From pv magazine USA
The Southern California Gas Company announced a plan to develop the nation’s largest green hydrogen energy infrastructure system – the “Angeles Link” – which would deliver green hydrogen to the Los Angeles Basin region. Southern California Gas will submit the first phase of its plans to the California Public Utilities Commission today.
While the technical details describing the proposed facility are scant, the company teased us with a few of their broader, auspicious goals:
- Enough fuel to convert four natural gas power plants to green hydrogen
- Displace up to 3 million gallons of diesel fuel per day
- Eliminate nearly 25,000 tons of NOx per year
- Equivalent to nearly 25% of the natural gas delivered by the company
The green hydrogen is to be produced by electrolyzers, which are powered by renewable energy. Each of the company’s social media pages posted about green hydrogen yesterday. The company also tweeted an article containing the following schematic, which describes what the system might look like:
At the moment, the largest hydrogen electrolyzer in the world is Baofeng Energy’s 150 MW facility in China. But larger facilities are already under construction, and there has been a bevy of newly announced hydrogen electrolyzers recently, especially from Australia.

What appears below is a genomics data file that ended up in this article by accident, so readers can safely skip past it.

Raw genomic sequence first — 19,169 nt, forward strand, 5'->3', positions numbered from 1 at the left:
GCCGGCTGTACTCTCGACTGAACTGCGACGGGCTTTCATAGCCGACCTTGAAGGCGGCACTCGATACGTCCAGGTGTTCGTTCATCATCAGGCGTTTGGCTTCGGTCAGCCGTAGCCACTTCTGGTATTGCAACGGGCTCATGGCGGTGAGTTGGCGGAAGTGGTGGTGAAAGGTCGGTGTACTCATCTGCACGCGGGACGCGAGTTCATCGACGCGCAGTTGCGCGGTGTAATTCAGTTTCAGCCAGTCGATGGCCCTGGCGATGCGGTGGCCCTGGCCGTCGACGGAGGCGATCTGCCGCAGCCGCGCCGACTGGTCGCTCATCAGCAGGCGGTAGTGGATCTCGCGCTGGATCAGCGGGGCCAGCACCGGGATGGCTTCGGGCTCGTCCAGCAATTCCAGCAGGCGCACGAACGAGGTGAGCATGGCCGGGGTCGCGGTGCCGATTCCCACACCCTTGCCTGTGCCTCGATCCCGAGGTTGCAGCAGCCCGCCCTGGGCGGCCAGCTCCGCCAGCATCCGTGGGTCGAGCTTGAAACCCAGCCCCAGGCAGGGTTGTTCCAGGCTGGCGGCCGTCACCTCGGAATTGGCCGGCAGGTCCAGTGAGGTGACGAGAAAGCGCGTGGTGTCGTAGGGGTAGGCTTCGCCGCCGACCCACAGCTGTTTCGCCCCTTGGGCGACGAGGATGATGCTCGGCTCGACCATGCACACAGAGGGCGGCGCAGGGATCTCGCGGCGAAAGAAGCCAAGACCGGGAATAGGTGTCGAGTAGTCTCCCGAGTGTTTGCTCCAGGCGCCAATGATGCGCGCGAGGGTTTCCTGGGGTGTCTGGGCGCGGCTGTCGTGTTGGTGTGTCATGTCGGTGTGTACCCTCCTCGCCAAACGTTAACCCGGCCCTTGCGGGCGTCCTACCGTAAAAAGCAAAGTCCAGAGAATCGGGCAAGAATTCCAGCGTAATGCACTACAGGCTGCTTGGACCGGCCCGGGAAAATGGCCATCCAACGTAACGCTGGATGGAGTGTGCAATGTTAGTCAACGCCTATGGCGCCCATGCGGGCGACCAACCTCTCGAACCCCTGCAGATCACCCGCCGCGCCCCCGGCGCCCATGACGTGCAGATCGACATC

Bloomberg New Energy Finance predicts that electrolyzer installations in 2022 will quadruple those of last year.
The gas company, along with the Los Angeles Department of Water and Power, Mitsubishi Power, and others, is part of an organization that seeks to deliver green hydrogen to the Los Angeles basin at $1.50/kilogram by 2030.
Southern California Gas launched the first power to gas hydrogen demonstration project in the US in 2015. The company currently has 10 hydrogen pilot projects ‘in motion’.
Perhaps by coincidence, (or not), the U.S. Department of Energy announced two Requests for Information yesterday, for the planning, design, and implementation of the “Bipartisan Infrastructure Law’s Regional Hydrogen Hub” and the “Electrolysis and Clean Hydrogen Manufacturing and Recycling Programs.” The goals of these programs include ramping up technology in the sector to assist the industry in reaching a cost of $1/kilogram for hydrogen by 2032.
The company seeks to make use of 25-35GW of curtailed and new wind and solar power, plus two gigawatts of energy storage. The electrolyzer facility will range from 10 to 20GW of capacity and will require 200 to 750 miles of hydrogen infrastructure.
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